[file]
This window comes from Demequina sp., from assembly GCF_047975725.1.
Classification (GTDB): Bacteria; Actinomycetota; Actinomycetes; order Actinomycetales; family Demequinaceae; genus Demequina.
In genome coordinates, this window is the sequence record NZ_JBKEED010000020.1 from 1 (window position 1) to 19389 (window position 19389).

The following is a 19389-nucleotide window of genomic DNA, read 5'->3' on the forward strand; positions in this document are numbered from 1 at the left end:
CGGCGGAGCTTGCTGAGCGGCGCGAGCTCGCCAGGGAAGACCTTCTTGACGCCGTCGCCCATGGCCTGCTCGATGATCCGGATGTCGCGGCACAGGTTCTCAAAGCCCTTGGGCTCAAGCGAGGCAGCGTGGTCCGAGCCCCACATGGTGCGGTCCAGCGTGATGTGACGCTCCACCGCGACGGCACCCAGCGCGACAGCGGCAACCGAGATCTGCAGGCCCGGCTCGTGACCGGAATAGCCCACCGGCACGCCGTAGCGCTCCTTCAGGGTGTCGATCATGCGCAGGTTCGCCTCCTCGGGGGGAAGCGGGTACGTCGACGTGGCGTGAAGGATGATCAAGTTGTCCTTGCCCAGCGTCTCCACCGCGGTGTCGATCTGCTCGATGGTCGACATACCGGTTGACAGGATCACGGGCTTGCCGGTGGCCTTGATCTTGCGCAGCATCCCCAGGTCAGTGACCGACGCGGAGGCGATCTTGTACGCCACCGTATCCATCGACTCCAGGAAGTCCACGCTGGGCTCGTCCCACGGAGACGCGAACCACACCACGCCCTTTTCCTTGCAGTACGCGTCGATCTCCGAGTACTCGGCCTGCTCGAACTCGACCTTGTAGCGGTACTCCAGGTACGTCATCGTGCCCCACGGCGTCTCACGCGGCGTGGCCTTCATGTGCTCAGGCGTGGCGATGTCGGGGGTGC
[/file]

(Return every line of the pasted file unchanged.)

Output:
This window comes from Demequina sp., from assembly GCF_047975725.1.
Classification (GTDB): Bacteria; Actinomycetota; Actinomycetes; order Actinomycetales; family Demequinaceae; genus Demequina.
In genome coordinates, this window is the sequence record NZ_JBKEED010000020.1 from 1 (window position 1) to 19389 (window position 19389).

The following is a 19389-nucleotide window of genomic DNA, read 5'->3' on the forward strand; positions in this document are numbered from 1 at the left end:
CGGCGGAGCTTGCTGAGCGGCGCGAGCTCGCCAGGGAAGACCTTCTTGACGCCGTCGCCCATGGCCTGCTCGATGATCCGGATGTCGCGGCACAGGTTCTCAAAGCCCTTGGGCTCAAGCGAGGCAGCGTGGTCCGAGCCCCACATGGTGCGGTCCAGCGTGATGTGACGCTCCACCGCGACGGCACCCAGCGCGACAGCGGCAACCGAGATCTGCAGGCCCGGCTCGTGACCGGAATAGCCCACCGGCACGCCGTAGCGCTCCTTCAGGGTGTCGATCATGCGCAGGTTCGCCTCCTCGGGGGGAAGCGGGTACGTCGACGTGGCGTGAAGGATGATCAAGTTGTCCTTGCCCAGCGTCTCCACCGCGGTGTCGATCTGCTCGATGGTCGACATACCGGTTGACAGGATCACGGGCTTGCCGGTGGCCTTGATCTTGCGCAGCATCCCCAGGTCAGTGACCGACGCGGAGGCGATCTTGTACGCCACCGTATCCATCGACTCCAGGAAGTCCACGCTGGGCTCGTCCCACGGAGACGCGAACCACACCACGCCCTTTTCCTTGCAGTACGCGTCGATCTCCGAGTACTCGGCCTGCTCGAACTCGACCTTGTAGCGGTACTCCAGGTACGTCATCGTGCCCCACGGCGTCTCACGCGGCGTGGCCTTCATGTGCTCAGGCGTGGCGATGTCGGGGGTGC